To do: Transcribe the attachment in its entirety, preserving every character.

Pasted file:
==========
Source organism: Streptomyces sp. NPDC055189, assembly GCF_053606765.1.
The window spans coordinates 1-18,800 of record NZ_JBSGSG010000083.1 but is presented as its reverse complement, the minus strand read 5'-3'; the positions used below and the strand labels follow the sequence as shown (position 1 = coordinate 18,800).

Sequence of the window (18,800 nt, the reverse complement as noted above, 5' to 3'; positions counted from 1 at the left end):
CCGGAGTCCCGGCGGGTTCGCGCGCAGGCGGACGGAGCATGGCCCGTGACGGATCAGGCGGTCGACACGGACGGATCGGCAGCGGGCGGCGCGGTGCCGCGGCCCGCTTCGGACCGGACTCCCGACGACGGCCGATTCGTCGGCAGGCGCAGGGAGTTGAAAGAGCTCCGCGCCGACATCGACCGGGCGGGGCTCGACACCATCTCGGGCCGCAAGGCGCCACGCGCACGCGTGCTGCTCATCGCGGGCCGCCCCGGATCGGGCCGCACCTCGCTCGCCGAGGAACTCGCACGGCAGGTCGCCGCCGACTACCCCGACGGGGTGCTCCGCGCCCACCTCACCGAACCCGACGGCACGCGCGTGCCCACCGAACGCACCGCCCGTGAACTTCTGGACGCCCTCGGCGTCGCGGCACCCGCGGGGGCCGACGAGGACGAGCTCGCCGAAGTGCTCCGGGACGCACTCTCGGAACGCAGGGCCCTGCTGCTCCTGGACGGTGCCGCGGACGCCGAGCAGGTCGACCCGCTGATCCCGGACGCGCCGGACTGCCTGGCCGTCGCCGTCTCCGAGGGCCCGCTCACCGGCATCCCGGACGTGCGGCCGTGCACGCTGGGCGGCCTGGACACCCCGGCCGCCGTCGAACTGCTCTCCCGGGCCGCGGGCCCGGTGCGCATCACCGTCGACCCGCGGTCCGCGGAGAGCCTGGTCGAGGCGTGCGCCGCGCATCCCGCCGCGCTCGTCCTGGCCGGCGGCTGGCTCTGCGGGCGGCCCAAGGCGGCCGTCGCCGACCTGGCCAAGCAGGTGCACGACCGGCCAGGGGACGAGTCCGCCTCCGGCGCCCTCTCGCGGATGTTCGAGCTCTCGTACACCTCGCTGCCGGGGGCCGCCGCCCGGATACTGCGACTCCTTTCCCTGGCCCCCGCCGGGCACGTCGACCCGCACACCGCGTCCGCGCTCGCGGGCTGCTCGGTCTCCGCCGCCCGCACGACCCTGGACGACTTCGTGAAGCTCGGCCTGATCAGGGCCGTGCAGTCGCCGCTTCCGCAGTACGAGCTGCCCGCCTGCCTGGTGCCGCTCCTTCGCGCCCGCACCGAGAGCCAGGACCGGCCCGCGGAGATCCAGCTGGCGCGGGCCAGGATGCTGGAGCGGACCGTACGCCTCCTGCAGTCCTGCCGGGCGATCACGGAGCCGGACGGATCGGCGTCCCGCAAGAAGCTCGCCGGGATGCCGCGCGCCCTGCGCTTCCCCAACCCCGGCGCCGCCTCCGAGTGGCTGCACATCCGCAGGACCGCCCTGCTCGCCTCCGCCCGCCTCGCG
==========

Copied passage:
Source organism: Streptomyces sp. NPDC055189, assembly GCF_053606765.1.
The window spans coordinates 1-18,800 of record NZ_JBSGSG010000083.1 but is presented as its reverse complement, the minus strand read 5'-3'; the positions used below and the strand labels follow the sequence as shown (position 1 = coordinate 18,800).

Sequence of the window (18,800 nt, the reverse complement as noted above, 5' to 3'; positions counted from 1 at the left end):
CCGGAGTCCCGGCGGGTTCGCGCGCAGGCGGACGGAGCATGGCCCGTGACGGATCAGGCGGTCGACACGGACGGATCGGCAGCGGGCGGCGCGGTGCCGCGGCCCGCTTCGGACCGGACTCCCGACGACGGCCGATTCGTCGGCAGGCGCAGGGAGTTGAAAGAGCTCCGCGCCGACATCGACCGGGCGGGGCTCGACACCATCTCGGGCCGCAAGGCGCCACGCGCACGCGTGCTGCTCATCGCGGGCCGCCCCGGATCGGGCCGCACCTCGCTCGCCGAGGAACTCGCACGGCAGGTCGCCGCCGACTACCCCGACGGGGTGCTCCGCGCCCACCTCACCGAACCCGACGGCACGCGCGTGCCCACCGAACGCACCGCCCGTGAACTTCTGGACGCCCTCGGCGTCGCGGCACCCGCGGGGGCCGACGAGGACGAGCTCGCCGAAGTGCTCCGGGACGCACTCTCGGAACGCAGGGCCCTGCTGCTCCTGGACGGTGCCGCGGACGCCGAGCAGGTCGACCCGCTGATCCCGGACGCGCCGGACTGCCTGGCCGTCGCCGTCTCCGAGGGCCCGCTCACCGGCATCCCGGACGTGCGGCCGTGCACGCTGGGCGGCCTGGACACCCCGGCCGCCGTCGAACTGCTCTCCCGGGCCGCGGGCCCGGTGCGCATCACCGTCGACCCGCGGTCCGCGGAGAGCCTGGTCGAGGCGTGCGCCGCGCATCCCGCCGCGCTCGTCCTGGCCGGCGGCTGGCTCTGCGGGCGGCCCAAGGCGGCCGTCGCCGACCTGGCCAAGCAGGTGCACGACCGGCCAGGGGACGAGTCCGCCTCCGGCGCCCTCTCGCGGATGTTCGAGCTCTCGTACACCTCGCTGCCGGGGGCCGCCGCCCGGATACTGCGACTCCTTTCCCTGGCCCCCGCCGGGCACGTCGACCCGCACACCGCGTCCGCGCTCGCGGGCTGCTCGGTCTCCGCCGCCCGCACGACCCTGGACGACTTCGTGAAGCTCGGCCTGATCAGGGCCGTGCAGTCGCCGCTTCCGCAGTACGAGCTGCCCGCCTGCCTGGTGCCGCTCCTTCGCGCCCGCACCGAGAGCCAGGACCGGCCCGCGGAGATCCAGCTGGCGCGGGCCAGGATGCTGGAGCGGACCGTACGCCTCCTGCAGTCCTGCCGGGCGATCACGGAGCCGGACGGATCGGCGTCCCGCAAGAAGCTCGCCGGGATGCCGCGCGCCCTGCGCTTCCCCAACCCCGGCGCCGCCTCCGAGTGGCTGCACATCCGCAGGACCGCCCTGCTCGCCTCCGCCCGCCTCGCG